First is the lack of knowledge with regards to species and soil. He argues that "for many, perhaps most, native species, we have inadequate ecological knowledge about how to grow such trees. There is a general lack of diversity knowledge in the Philippines. This is especially true within the staff of DENR. Many of the national parks lack staff that know the local trees and could source appropriate seeds."
Second is the poor or limited pre-planting development. To plant millions of quality species takes years of preparation to source seeds and develop nurseries, test soils conditions, and so on. These aspects of tree planting are rarely included in any major project. The orders come down to "plant trees" and so the staff on the ground have no choice but to grab whatever quick and cheap seedlings are available and put them in the ground.
Third is the lack of clear benefits to stakeholders. Too often, there is no motivation to take care of the trees."
And fourth is the lack of funds for follow-up. Too often, trees are planted on public land and then abandoned.
For his part, Villapando traces the problem to a reforestation mindset that is based primarily on valuing boardfeet and carbon sequestration, rather than biodiversity. According to him, what has compensated for a lack of academic research and government training in plant diversity and social conditions was the traditional knowledge, skills and practices, especially of Indigenous Peoples who make up 80% of the communities in their network providing indigenous species seedlings. The remaining natural forest ecosystems that are their ancestral natural habitats continue to be the reliable source of indigenous species seeds. Villapando says that organized and empowered communities are highly motivated to carry out this work based on the high value they place in biodiversity.
Since the 1990s, a growing number of scientists and environmentalists have pointed to the pitfalls of the old reforestation strategy in terms of biodiversity, water cycle services, and soil fertility and retention. Plantations tend to be biodiversity-poor. As such, they become vulnerable to pest attacks, as what happened in Brazil, Indonesia, and parts of the Philippines. They fail to restore the old, endemic Philippine rainforest species that zoologist Lawrence Heaney described as "Galapagos times ten," as among the world's highest in biodiversity due to the country's archipelagic character and geological history.
In a rainforest canopy, and unlike in plantations, there exists a rich mutualism or symbiosis between and among plant and animal species. These include insects, bats, and birds that help pollinate flowers and spread seeds, with an estimated 30 unique species of insects sometimes dependent on one tree species.
In a study completed in December 2006 by the DENR's Environment Research and Development Bureau, it was "found out that exotic or alien species such as Gmelina arborea, Swietenia macrophylla and Acacia auriculiformis have the potential to become an invasive species."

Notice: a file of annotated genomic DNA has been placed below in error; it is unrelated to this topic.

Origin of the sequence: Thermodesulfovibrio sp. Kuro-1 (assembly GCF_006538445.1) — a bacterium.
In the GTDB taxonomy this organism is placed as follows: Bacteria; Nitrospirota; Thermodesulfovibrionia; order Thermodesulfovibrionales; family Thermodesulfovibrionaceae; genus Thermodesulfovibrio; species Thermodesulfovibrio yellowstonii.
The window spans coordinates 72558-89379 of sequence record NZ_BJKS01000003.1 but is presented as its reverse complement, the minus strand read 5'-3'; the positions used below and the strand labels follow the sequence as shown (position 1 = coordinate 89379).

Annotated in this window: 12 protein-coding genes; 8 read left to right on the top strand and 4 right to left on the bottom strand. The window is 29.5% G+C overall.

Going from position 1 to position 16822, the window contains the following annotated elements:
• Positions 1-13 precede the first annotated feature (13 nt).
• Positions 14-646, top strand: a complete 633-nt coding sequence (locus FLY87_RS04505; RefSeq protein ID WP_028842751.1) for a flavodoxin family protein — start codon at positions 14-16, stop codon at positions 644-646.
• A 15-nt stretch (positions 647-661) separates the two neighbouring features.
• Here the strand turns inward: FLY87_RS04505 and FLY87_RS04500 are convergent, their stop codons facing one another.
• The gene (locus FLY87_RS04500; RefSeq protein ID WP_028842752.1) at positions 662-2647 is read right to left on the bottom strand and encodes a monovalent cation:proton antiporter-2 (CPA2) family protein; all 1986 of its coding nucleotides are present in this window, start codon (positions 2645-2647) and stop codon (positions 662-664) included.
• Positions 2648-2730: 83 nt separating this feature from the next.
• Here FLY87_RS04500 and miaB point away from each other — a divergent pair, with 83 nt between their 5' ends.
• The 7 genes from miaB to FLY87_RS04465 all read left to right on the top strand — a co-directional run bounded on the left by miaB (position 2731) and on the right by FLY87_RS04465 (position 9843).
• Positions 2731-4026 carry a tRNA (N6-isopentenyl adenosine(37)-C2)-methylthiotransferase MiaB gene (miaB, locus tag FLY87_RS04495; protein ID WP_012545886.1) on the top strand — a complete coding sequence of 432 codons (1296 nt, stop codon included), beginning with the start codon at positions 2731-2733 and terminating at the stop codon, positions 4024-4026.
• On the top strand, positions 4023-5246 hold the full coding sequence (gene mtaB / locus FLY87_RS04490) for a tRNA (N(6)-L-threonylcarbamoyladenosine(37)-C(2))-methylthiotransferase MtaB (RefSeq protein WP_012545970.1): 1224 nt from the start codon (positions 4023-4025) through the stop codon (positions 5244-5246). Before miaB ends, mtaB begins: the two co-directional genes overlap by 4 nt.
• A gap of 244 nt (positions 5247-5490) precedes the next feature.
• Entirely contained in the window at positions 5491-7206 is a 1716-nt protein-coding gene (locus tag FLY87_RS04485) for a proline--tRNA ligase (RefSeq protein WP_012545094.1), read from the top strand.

Studies on tropical regions also suggested that plantations act as water pumps, draining rather than nourishing the water cycle. On the other hand, as pointed out by ESSC Director Pedro Walpole, through the process of evapotranspiration from trees and forest floors, natural tropical forests provide "green water," the high level of moisture that makes possible the abundant rainfall feeding tropical rivers and crops. This conclusion is supported by research conducted by scientists David Ellison, Martyn Futter and Kevin Bishop, showing that reducing forest areas reduces regional and continental rainfall.
Plantations also poorly supply organic matter to the soil, compared to natural forests, where large amounts of organic matter formed from forest litter help bind soil more tightly and hinder loss of soil. With trees often clear-cut, plantations tend to suffer more from soil erosion and with it, loss of soil nutrients, including nitrogen that is important to the growth and health of plants, animals, and humans.
As early as August 2004, the DENR already issued Memo Circular No. 6, providing that, "It is the policy of the State that the management and rehabilitation of protected areas and other forest lands shall be undertaken primarily to restore forests to approximate their original structure and functions, and conserve the biological diversity therein." This suggests that though the ANR policy was set way back in 2004, ANR and rainforestation appear to have been petrified for all of eight years before emerging anew.
This experience should now compel NGP policymakers and managers to learn fast and hard in preventing this policy from being re-petrified by embedding these new policies in detail in enduring laws and regulations, and thus propel the policy momentum until 2016 and beyond.
And while the shift in strategy and the initial tripling of the rate of use of indigenous species are indeed commendable, it should be noted that this change is set to begin from a number of stark initial conditions: the remaining 22 percent forest cover (ESSC, 2010) and the degraded quality of the vegetation. We must remain vigilant that these efforts lead to the amount and quality of forests the country needs, the quality of being greener than simply green.